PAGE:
Now, the UAW and GM are discussing ways the auto maker might help cushion the blow for thousands of Delphi factory workers who otherwise might lose their jobs and retirement benefits as Delphi restructures. Mr. Gettelfinger, a former chassis repairman for Ford, is seeking a "soft landing" for Delphi's UAW members through buyouts or wage subsidies financed by GM. He has warned GM that without its intervention, union dissidents could mount unauthorized strikes against the parts maker.

GM, meanwhile, has outlined plans to close more plants, and Ford is preparing to do the same as both companies, hurt by global competition and slow-selling vehicle lineups, fight to stave off bankruptcy. For Mr. Gettelfinger, that will be a prelude to 2007, when the UAW must negotiate new labor contracts with all three domestic auto makers.

The union chief, an Indiana native who has held his post since 2002, acknowledges that concessions have tested his leadership. But he sees even more risk in refusing to give ground to the auto makers. "We want them to survive," he says, avoiding the bankruptcy process that has cost some steel and airline workers their pensions.

"He is trying to navigate a situation that is frankly impossible," says Pete Pestillo, who until May served as chairman and chief executive of Visteon. "He is the right man for the job, if there is such a person."

In an effort to keep Visteon and Delphi afloat, Mr. Gettelfinger last year reluctantly agreed with Mr. Pestillo on a two-tier wage agreement under which new hires would have a lower pay scale than veterans, topping out at $16 an hour, rather than $28. The UAW had long insisted on equal pay for equal work.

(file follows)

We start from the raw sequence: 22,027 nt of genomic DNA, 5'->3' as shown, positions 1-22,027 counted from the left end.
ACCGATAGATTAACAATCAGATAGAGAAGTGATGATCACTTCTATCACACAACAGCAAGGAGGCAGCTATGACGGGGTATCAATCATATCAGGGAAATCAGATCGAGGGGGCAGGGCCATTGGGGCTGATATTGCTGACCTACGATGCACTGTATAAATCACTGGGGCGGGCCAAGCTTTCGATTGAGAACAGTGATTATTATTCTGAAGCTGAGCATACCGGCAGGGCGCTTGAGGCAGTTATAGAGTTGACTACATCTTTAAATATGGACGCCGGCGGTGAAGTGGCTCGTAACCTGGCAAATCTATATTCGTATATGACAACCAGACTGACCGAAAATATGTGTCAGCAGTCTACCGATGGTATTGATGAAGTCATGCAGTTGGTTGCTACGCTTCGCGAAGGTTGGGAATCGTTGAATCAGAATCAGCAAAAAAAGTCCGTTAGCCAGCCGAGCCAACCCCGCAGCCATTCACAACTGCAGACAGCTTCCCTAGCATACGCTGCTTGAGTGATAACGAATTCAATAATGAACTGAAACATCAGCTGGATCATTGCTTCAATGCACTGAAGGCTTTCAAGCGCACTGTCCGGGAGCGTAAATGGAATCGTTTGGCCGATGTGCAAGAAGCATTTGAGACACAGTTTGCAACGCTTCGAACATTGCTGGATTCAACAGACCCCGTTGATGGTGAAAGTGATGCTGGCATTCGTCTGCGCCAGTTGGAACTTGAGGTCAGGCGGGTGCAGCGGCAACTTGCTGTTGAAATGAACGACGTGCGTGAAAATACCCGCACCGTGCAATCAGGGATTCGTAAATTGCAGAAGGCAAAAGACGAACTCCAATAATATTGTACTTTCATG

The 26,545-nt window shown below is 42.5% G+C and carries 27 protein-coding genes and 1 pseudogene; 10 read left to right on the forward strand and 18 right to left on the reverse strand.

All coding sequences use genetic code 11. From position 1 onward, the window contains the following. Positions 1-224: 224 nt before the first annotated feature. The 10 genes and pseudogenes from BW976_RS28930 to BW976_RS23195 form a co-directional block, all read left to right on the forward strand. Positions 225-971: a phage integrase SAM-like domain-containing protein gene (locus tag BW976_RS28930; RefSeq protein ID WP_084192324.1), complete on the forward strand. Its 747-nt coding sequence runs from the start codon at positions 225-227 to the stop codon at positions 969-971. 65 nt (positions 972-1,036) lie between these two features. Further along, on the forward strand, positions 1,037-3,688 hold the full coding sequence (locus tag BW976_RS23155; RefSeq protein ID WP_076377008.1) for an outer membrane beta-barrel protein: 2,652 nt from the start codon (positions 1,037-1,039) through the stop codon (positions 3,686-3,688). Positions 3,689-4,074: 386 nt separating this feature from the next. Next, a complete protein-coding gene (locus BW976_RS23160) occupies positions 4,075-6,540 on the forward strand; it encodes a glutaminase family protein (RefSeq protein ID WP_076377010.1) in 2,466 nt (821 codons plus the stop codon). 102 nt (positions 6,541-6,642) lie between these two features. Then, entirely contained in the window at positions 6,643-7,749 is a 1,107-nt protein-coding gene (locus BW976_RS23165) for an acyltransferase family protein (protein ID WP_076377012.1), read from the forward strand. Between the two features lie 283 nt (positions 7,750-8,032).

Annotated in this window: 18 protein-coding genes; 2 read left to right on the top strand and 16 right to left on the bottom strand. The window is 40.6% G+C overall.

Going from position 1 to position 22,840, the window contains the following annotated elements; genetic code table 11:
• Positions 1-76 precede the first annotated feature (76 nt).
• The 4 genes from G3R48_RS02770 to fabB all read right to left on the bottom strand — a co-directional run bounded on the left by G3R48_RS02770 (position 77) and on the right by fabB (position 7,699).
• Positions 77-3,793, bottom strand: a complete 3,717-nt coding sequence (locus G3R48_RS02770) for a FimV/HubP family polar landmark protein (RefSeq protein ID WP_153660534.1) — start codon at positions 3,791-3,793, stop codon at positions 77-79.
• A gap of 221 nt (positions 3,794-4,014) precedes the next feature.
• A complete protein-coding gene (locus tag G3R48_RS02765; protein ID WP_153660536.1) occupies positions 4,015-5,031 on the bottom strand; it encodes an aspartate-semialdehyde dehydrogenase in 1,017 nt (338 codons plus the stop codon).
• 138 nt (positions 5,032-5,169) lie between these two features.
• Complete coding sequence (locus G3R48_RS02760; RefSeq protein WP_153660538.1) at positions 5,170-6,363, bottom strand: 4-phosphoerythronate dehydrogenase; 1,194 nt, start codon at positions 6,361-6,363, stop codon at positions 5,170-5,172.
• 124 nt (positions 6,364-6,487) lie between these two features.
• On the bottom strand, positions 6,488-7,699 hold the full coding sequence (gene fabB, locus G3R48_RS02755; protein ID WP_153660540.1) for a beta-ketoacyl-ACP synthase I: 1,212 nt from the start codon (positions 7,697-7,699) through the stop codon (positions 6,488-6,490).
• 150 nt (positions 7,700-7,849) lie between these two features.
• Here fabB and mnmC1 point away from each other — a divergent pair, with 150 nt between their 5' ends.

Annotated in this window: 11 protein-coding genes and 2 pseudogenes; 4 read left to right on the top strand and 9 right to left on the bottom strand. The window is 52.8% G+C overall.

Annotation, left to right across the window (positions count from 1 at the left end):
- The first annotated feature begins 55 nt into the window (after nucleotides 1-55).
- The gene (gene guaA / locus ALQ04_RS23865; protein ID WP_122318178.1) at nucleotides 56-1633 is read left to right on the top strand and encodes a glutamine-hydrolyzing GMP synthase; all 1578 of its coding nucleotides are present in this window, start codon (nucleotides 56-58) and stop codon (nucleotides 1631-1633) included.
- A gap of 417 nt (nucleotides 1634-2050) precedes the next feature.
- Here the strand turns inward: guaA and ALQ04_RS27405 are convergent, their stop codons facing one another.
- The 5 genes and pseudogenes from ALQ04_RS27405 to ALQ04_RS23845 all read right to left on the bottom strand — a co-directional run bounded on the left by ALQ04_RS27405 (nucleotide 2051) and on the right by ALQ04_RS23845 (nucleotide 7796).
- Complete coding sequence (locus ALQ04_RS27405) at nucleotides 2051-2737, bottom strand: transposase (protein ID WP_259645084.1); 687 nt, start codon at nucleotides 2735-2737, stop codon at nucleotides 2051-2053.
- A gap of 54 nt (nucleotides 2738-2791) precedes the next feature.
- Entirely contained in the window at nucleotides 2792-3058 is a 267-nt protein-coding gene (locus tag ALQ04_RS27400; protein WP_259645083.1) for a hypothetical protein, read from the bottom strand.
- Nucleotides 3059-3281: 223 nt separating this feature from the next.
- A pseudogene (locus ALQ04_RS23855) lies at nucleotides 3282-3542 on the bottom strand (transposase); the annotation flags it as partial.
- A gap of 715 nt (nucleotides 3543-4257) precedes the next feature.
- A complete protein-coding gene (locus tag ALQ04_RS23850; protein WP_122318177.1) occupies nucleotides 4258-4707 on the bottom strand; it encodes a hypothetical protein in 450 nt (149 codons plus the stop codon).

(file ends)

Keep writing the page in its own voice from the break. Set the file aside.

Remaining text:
An increasingly vocal minority in the 1.2 million-member UAW is questioning such decisions. It accuses Mr. Gettelfinger of being too willing to accept auto makers' complaints about financial distress, at a time when auto executives continue to receive big pay packages.

Todd Jordan, a 28-year-old machine operator at a Delphi plant in Kokomo, Ind., is among those critics. Disgusted with the two-tier wage deal, he launched a Web site called to undermine UAW efforts to get members to accept concessions. Mr. Jordan, a third-generation auto worker, says site traffic has jumped to 20,000 hits a week from 500 since Delphi's bankruptcy filing.

If Delphi moves in bankruptcy court to void union contracts covering 24,000 UAW workers, some dissidents favor calling for a walkout at plants in Michigan and New York, where their support is strongest. That could force GM to halt production within days, says David Cole, director of the Center for Automotive Research in Ann Arbor, Mich.

"The union has failed us and adopted the company's view on things," says 55-year-old Gregg Shotwell, a Delphi machine operator in Coopersville, Mich., and one of the dissident leaders.

The dissidents have already had an effect on Mr. Gettelfinger's tactics. When GM approached the UAW earlier this year for reductions in retiree health-care benefits, Mr. Gettelfinger sought to head off criticism by hiring investment bank Lazard Ltd. to study the auto maker's finances. Lazard's report persuaded Mr. Gettelfinger, who holds an accounting degree from Indiana University, that GM's financial condition was precarious enough that the company risked being unable to deliver on existing health-care obligations to retirees.

In October, he struck a deal with GM that will impose the first-ever monthly health-care premiums on UAW retirees. The deal, which will save GM about $1 billion annually, also means higher drug co-payments for active workers. In a subsequent letter to retirees, the UAW's Mr. Shoemaker wrote: "Were GM forced to file for bankruptcy, it is likely that health-care benefits for its UAW retirees would be reduced in ways far more drastic than required by the proposed settlement -- if not eliminated entirely."

Even so, the deal won approval by only 61% in a ratification vote -- another squeaker by UAW standards.

Write to Jeffrey McCracken at